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Are you dosed-up and dangerous?

2010-09-16 10:32
As George Michael is jailed for driving under the influence of a cocktail of illegal and prescription drugs, many more drivers could be putting themselves and others at risk by failing to recognise the importance of adhering to prescription-drug warnings. 

According to a UK poll, one in 10 drivers has admitted their ability to drive was impaired after taking medication; three percent admitted having had an accident or near miss when driving under the influence of prescription or over-the-counter drugs. 

Of those questioned, 12 percent also admitted to not realising they could be breaking the law if they drove while affected and almost a third of people said they regularly took medicines and drove.

Dangerous as drinking

The poll of drivers carried out by UK road safety agency GEM Motoring Assist has led them to the production of a leaflet to raise awareness of the issues associated with driving while medicated.

Dr Chris Steele, who supports the GEM initiative, said: “In some circumstances driving while impaired by medication can be as dangerous as ‘drink driving’. I strongly support the advice given in this leaflet that drivers taking medicine should always check with their doctor or pharmacist before they drive.”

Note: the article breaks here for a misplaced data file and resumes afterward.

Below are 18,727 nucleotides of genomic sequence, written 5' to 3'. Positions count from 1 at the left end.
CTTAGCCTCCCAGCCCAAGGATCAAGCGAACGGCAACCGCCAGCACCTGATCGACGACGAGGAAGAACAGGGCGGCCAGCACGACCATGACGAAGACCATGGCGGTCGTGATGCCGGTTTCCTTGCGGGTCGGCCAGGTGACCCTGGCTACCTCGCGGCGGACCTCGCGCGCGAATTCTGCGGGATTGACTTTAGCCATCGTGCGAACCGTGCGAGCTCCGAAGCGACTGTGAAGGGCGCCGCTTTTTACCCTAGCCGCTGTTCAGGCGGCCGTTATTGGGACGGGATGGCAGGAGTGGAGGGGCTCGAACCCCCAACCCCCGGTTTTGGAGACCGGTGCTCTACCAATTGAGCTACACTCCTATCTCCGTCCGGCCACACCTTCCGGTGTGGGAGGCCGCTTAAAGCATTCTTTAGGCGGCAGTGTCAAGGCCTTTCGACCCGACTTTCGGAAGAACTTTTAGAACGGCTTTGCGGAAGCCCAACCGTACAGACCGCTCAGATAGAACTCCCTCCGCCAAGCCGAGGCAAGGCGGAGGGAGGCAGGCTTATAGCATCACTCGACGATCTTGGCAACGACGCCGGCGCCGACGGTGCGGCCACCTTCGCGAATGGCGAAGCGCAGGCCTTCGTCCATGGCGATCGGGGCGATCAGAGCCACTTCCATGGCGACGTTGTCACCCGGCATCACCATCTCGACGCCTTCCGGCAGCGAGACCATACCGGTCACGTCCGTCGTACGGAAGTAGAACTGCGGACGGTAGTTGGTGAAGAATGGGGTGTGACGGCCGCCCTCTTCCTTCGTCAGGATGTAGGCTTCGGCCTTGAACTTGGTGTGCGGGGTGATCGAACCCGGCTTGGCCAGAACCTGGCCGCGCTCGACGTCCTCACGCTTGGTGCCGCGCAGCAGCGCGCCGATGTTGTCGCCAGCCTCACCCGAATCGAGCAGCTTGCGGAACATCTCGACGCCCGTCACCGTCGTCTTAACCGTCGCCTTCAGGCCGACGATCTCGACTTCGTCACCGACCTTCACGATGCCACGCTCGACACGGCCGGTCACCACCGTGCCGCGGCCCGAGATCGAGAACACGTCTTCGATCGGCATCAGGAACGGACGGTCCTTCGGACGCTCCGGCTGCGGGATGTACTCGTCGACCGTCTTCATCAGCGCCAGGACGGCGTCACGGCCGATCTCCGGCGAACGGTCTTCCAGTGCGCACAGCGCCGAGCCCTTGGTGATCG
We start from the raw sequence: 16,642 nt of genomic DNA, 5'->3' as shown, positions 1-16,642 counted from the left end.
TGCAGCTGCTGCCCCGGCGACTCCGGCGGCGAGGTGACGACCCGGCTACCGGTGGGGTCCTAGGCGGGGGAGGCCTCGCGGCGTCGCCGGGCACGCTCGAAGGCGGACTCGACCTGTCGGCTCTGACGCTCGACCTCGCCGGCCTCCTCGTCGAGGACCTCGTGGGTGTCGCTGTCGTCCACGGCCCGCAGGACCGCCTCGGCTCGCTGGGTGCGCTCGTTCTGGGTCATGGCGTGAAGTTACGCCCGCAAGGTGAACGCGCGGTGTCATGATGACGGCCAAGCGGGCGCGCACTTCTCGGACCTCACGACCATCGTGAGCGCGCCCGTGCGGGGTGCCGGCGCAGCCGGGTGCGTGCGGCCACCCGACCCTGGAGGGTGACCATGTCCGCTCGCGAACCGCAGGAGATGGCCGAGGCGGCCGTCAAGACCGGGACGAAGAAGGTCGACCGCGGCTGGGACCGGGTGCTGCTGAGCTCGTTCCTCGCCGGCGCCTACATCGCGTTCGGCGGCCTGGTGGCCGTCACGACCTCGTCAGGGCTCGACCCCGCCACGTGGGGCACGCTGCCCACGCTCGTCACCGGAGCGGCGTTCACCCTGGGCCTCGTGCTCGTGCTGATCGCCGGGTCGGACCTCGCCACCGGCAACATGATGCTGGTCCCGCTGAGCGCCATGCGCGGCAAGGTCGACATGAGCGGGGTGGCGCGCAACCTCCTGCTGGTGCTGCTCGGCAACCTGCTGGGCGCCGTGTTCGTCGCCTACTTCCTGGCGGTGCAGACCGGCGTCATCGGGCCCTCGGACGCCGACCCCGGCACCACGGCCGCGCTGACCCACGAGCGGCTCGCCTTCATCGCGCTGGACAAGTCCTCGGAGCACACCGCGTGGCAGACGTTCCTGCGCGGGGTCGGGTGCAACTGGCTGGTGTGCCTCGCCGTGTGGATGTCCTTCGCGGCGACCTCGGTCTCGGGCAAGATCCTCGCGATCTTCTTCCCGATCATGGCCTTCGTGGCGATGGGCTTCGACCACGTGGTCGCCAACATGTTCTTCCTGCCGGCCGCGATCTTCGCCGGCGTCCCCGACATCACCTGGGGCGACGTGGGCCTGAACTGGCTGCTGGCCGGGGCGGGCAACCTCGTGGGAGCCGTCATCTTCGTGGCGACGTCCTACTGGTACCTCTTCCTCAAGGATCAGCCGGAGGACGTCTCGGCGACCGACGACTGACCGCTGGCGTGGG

The poll also revealed that seven out of 10 people thought they were not given enough information about medicines and driving when given prescriptions and one in four admitted to being confused by the warnings on medicine packaging.

Many just don't realise...

Of further concern to GEM was the fact that three in 10 people didn't know how to find out if medicines were likely to affect their driving.

David Williams, CEO of GEM Motoring Assist commented: “Many people taking prescribed or over-the-counter medication do not realise the effect this could have on them as a driver.”

He also said, “I cannot express how worrying it is that the pharmaceutical companies do not have to indicate if driving could be a risky business. While many drivers do act responsibly our survey seemed to highlight the feeling that there is a lack of readily available information for those who want to know more about medication they may be taking."


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